Yelp Doesn't Have to Turn Over Reviewers' Identities

By Mark Wilson, Esq. on April 23, 2015 | Last updated on March 21, 2019

Back in October, the Virginia Supreme Court held oral arguments in a case about the limits of anonymous speech. Hadeed Carpet Cleaning wanted to sue the authors of several anonymous Yelp reviews, claiming that had never even been to the business.

The state appellate could said Yelp had to turn over the identities of the reviewers, but last week, the Virginia Supreme Court said no dice to the disclosure -- though not for the fun reasons.

Your Arm Wasn't Long Enough

There's no First Amendment right to make factually false statements, and Hadeed claimed several reviewers weren't customers of his, which would make their reviews false. The problem was, he couldn't be sure that weren't customers until he obtained their identities, which are protected from disclosure, but only if their reviews are true, and the truth or falsity of the review depends on whether they were customers of his.

See the problem?

Rather than spin in circles, the Virginia Supreme Court decided to boot the case out the window on jurisdictional grounds. Hadeed is in Virginia. Yelp is a Delaware corporation with a principal place of business in California, but it's registered to do business in Virginia. A Virginia court issued the subpoena duces tecum ordering Yelp to produce documents.

Problem is, Yelp was never a party to this case, meaning it never consented to personal jurisdiction in Virginia, and Virginia law doesn't provide for exercising subpoena power over non-resident non-parties.


A First Amendment Case Becomes a Personal Jurisdiction Case

Now, I know what you're thinking: "Couldn't the court just use regular old doctrinal standards of personal jurisdiction to figure out whether Yelp could be served if it were a defendant?"

Of course it could! Even though the test can be imported, you'd never use it in this situation: "By contrast, the subpoena power of [a state] court over an individual or a corporation that is not a party to a lawsuit is based on the power and authority of the court to compel the attendance of a person at a deposition, or the production of documents by a person or entity."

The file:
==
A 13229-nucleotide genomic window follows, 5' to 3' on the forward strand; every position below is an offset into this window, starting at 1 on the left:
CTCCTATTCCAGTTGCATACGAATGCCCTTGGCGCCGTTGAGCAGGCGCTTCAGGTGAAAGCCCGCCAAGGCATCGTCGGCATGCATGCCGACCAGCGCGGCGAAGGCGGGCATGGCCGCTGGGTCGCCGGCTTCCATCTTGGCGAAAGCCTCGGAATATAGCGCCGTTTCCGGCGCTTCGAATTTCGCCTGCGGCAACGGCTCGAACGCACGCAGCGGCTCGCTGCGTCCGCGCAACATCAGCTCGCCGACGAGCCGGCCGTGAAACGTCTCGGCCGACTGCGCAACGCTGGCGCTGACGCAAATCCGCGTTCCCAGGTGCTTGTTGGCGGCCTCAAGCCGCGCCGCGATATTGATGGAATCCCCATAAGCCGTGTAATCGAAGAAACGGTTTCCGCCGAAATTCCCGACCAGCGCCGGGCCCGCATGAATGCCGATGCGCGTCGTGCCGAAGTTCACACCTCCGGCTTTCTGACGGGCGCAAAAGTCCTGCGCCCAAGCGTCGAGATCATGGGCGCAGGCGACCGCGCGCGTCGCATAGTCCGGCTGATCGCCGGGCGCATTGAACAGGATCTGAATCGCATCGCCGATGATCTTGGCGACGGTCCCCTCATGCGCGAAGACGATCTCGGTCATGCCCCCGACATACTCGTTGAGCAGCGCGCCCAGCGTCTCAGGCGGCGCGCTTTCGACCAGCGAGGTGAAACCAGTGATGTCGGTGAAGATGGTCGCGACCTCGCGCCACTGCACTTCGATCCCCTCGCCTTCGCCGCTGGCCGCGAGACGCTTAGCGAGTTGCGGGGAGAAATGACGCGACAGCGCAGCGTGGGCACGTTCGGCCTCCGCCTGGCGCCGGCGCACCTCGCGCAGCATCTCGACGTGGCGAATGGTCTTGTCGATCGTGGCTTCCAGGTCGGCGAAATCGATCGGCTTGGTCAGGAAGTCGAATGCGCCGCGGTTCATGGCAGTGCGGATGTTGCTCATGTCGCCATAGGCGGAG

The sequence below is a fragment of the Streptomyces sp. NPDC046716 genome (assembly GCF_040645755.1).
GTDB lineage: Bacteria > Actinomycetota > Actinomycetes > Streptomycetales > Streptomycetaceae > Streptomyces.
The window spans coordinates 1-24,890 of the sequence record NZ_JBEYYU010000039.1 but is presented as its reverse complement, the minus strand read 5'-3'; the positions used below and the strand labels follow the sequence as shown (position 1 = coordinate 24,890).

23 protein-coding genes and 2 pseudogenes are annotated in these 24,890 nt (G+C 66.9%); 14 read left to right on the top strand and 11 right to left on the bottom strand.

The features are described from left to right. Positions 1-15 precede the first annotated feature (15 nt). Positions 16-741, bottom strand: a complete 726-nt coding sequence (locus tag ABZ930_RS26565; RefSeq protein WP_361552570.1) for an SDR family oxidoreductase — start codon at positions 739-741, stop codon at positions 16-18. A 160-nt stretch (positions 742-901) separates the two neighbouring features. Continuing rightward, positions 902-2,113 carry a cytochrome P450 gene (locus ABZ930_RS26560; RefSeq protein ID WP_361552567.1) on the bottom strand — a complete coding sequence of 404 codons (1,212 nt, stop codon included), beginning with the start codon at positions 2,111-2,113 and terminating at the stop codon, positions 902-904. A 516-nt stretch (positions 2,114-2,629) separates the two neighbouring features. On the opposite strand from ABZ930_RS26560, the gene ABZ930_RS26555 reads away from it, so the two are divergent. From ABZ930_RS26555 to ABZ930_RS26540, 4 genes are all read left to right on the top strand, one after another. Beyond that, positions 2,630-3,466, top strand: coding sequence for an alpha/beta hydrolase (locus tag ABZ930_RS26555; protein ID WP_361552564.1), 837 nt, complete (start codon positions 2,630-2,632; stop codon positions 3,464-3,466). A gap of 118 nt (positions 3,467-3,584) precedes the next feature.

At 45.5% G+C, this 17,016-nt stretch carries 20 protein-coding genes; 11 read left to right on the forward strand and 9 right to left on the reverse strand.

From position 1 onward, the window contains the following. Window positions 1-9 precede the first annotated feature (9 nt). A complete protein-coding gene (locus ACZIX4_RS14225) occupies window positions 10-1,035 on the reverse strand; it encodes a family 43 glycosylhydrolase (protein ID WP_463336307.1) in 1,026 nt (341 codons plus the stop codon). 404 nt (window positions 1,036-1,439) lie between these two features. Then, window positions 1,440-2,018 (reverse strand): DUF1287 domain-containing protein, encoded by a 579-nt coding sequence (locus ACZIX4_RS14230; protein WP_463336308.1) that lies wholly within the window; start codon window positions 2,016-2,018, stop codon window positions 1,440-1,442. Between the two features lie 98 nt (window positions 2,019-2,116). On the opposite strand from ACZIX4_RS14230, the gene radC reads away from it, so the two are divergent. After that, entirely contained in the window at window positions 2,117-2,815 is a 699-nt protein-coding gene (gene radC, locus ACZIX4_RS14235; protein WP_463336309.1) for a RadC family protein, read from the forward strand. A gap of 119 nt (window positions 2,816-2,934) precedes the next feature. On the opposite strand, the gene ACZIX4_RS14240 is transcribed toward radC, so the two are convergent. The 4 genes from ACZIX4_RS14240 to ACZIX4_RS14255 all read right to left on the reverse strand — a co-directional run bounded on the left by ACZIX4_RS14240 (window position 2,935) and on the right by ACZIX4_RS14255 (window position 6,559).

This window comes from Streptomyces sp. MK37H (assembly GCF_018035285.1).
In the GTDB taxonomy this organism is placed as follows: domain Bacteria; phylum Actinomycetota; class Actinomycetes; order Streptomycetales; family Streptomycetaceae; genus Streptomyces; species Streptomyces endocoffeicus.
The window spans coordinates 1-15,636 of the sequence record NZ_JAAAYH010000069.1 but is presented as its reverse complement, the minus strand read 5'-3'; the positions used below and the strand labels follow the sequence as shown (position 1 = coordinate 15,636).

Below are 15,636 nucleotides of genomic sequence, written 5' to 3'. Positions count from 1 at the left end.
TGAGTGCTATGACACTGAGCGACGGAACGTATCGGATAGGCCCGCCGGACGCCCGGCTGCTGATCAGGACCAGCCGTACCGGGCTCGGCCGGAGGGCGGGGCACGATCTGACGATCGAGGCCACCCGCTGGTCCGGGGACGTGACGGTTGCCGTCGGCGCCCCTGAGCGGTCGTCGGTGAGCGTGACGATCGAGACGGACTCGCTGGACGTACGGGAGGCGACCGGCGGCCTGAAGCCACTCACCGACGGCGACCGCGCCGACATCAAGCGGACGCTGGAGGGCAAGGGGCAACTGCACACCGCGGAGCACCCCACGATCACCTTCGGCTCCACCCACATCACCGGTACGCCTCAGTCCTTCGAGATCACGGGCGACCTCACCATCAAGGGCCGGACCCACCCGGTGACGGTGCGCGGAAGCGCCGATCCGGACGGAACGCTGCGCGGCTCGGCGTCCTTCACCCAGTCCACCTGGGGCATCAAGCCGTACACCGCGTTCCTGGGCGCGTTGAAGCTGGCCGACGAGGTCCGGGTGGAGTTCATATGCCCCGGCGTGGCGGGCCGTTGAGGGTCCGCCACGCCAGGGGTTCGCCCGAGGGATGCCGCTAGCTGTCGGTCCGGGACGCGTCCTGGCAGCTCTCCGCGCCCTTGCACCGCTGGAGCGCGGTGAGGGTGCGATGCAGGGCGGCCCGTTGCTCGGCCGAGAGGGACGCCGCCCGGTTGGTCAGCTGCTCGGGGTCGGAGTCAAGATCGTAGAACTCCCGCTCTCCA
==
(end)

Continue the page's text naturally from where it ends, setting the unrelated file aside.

There's still the Uniform Interstate Depositions and Discovery Act, which allows litigants to get discovery from out of state. But the UIDDA isn't a panacea; the state still has to "respect the territorial limitations of out-of-state discovery." And, importantly, UIDDA applies only in states that have reciprocal agreements.

Consequently, said the court, the trial court lacked the authority to compel Yelp, an out-of-state corporation, to turn over the documents, but it left open the possibility that Hadeed could have a California court compel the disclosures.

Dissent: The Future Is Here, Today!

Two justices concurred in part and dissenting in part. The dissent took issue with the geography-based interpretation of the majority, which it said was "simply incompatible with the digital era." The fact that the bits comprising the data are physically located in California didn't matter to the minority, which said data don't behave like "documents ... stored in filing cabinets in a file room."

The dissent also said the majority got the law wrong, as Virginia's long arm statute reaches foreign corporations with registered agents who are subject to service of process in Virginia. (This would be the part, though, where the majority says personal jurisdiction for parties is different from jurisdiction for nonparties.)

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